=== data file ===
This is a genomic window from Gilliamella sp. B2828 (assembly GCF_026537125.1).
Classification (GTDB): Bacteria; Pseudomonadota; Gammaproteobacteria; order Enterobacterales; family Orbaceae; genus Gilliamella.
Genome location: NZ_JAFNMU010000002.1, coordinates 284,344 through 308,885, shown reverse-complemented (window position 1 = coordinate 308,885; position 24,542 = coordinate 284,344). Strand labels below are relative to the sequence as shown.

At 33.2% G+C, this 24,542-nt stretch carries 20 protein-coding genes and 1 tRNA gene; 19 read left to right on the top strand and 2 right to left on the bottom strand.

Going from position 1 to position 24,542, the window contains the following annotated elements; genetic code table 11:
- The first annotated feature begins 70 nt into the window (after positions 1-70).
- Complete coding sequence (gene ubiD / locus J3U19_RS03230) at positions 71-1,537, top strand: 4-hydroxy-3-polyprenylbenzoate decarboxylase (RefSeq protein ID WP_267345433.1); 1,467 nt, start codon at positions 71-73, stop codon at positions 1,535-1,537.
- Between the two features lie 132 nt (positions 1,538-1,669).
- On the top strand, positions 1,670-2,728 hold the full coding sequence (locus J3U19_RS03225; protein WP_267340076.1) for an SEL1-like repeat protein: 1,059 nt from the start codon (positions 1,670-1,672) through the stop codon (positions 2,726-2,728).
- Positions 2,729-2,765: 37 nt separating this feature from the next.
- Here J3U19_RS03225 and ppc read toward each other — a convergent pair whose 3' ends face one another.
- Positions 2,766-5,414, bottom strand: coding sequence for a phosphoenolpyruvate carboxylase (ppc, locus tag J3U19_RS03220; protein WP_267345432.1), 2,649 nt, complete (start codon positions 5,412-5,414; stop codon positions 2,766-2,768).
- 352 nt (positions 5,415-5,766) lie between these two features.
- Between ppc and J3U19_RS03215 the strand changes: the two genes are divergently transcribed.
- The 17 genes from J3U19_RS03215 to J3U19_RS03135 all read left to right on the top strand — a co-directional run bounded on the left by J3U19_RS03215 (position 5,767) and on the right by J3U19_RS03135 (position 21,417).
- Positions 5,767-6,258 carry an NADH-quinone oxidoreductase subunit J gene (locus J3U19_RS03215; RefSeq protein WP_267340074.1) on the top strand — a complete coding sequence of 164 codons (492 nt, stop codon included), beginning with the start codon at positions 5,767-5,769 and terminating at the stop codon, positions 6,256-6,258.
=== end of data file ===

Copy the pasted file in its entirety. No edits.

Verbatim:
This is a genomic window from Gilliamella sp. B2828 (assembly GCF_026537125.1).
Classification (GTDB): Bacteria; Pseudomonadota; Gammaproteobacteria; order Enterobacterales; family Orbaceae; genus Gilliamella.
Genome location: NZ_JAFNMU010000002.1, coordinates 284,344 through 308,885, shown reverse-complemented (window position 1 = coordinate 308,885; position 24,542 = coordinate 284,344). Strand labels below are relative to the sequence as shown.

At 33.2% G+C, this 24,542-nt stretch carries 20 protein-coding genes and 1 tRNA gene; 19 read left to right on the top strand and 2 right to left on the bottom strand.

Going from position 1 to position 24,542, the window contains the following annotated elements; genetic code table 11:
- The first annotated feature begins 70 nt into the window (after positions 1-70).
- Complete coding sequence (gene ubiD / locus J3U19_RS03230) at positions 71-1,537, top strand: 4-hydroxy-3-polyprenylbenzoate decarboxylase (RefSeq protein ID WP_267345433.1); 1,467 nt, start codon at positions 71-73, stop codon at positions 1,535-1,537.
- Between the two features lie 132 nt (positions 1,538-1,669).
- On the top strand, positions 1,670-2,728 hold the full coding sequence (locus J3U19_RS03225; protein WP_267340076.1) for an SEL1-like repeat protein: 1,059 nt from the start codon (positions 1,670-1,672) through the stop codon (positions 2,726-2,728).
- Positions 2,729-2,765: 37 nt separating this feature from the next.
- Here J3U19_RS03225 and ppc read toward each other — a convergent pair whose 3' ends face one another.
- Positions 2,766-5,414, bottom strand: coding sequence for a phosphoenolpyruvate carboxylase (ppc, locus tag J3U19_RS03220; protein WP_267345432.1), 2,649 nt, complete (start codon positions 5,412-5,414; stop codon positions 2,766-2,768).
- 352 nt (positions 5,415-5,766) lie between these two features.
- Between ppc and J3U19_RS03215 the strand changes: the two genes are divergently transcribed.
- The 17 genes from J3U19_RS03215 to J3U19_RS03135 all read left to right on the top strand — a co-directional run bounded on the left by J3U19_RS03215 (position 5,767) and on the right by J3U19_RS03135 (position 21,417).
- Positions 5,767-6,258 carry an NADH-quinone oxidoreductase subunit J gene (locus J3U19_RS03215; RefSeq protein WP_267340074.1) on the top strand — a complete coding sequence of 164 codons (492 nt, stop codon included), beginning with the start codon at positions 5,767-5,769 and terminating at the stop codon, positions 6,256-6,258.